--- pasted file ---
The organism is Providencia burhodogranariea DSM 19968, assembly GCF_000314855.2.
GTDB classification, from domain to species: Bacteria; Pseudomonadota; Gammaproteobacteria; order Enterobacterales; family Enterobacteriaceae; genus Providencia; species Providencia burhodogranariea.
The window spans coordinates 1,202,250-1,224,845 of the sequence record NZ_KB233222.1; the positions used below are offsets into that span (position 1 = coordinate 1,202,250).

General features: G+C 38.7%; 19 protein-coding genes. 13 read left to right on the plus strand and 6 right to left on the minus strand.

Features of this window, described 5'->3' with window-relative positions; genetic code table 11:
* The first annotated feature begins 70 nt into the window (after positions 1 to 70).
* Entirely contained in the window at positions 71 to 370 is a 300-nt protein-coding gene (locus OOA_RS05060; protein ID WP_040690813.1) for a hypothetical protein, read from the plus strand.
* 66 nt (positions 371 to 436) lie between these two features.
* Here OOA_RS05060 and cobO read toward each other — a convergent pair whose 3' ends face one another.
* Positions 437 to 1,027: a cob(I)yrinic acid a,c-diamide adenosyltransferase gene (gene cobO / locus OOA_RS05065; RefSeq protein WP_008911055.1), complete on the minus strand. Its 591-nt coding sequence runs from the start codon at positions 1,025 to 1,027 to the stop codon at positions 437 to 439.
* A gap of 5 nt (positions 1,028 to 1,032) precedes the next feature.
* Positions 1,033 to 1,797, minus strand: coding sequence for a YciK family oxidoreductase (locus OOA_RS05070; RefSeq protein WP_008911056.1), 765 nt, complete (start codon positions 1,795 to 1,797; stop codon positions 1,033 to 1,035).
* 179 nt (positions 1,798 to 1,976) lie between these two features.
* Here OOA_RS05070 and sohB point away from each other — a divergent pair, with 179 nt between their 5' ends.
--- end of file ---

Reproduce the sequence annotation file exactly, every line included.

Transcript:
The organism is Providencia burhodogranariea DSM 19968, assembly GCF_000314855.2.
GTDB classification, from domain to species: Bacteria; Pseudomonadota; Gammaproteobacteria; order Enterobacterales; family Enterobacteriaceae; genus Providencia; species Providencia burhodogranariea.
The window spans coordinates 1,202,250-1,224,845 of the sequence record NZ_KB233222.1; the positions used below are offsets into that span (position 1 = coordinate 1,202,250).

General features: G+C 38.7%; 19 protein-coding genes. 13 read left to right on the plus strand and 6 right to left on the minus strand.

Features of this window, described 5'->3' with window-relative positions; genetic code table 11:
* The first annotated feature begins 70 nt into the window (after positions 1 to 70).
* Entirely contained in the window at positions 71 to 370 is a 300-nt protein-coding gene (locus OOA_RS05060; protein ID WP_040690813.1) for a hypothetical protein, read from the plus strand.
* 66 nt (positions 371 to 436) lie between these two features.
* Here OOA_RS05060 and cobO read toward each other — a convergent pair whose 3' ends face one another.
* Positions 437 to 1,027: a cob(I)yrinic acid a,c-diamide adenosyltransferase gene (gene cobO / locus OOA_RS05065; RefSeq protein WP_008911055.1), complete on the minus strand. Its 591-nt coding sequence runs from the start codon at positions 1,025 to 1,027 to the stop codon at positions 437 to 439.
* A gap of 5 nt (positions 1,028 to 1,032) precedes the next feature.
* Positions 1,033 to 1,797, minus strand: coding sequence for a YciK family oxidoreductase (locus OOA_RS05070; RefSeq protein WP_008911056.1), 765 nt, complete (start codon positions 1,795 to 1,797; stop codon positions 1,033 to 1,035).
* 179 nt (positions 1,798 to 1,976) lie between these two features.
* Here OOA_RS05070 and sohB point away from each other — a divergent pair, with 179 nt between their 5' ends.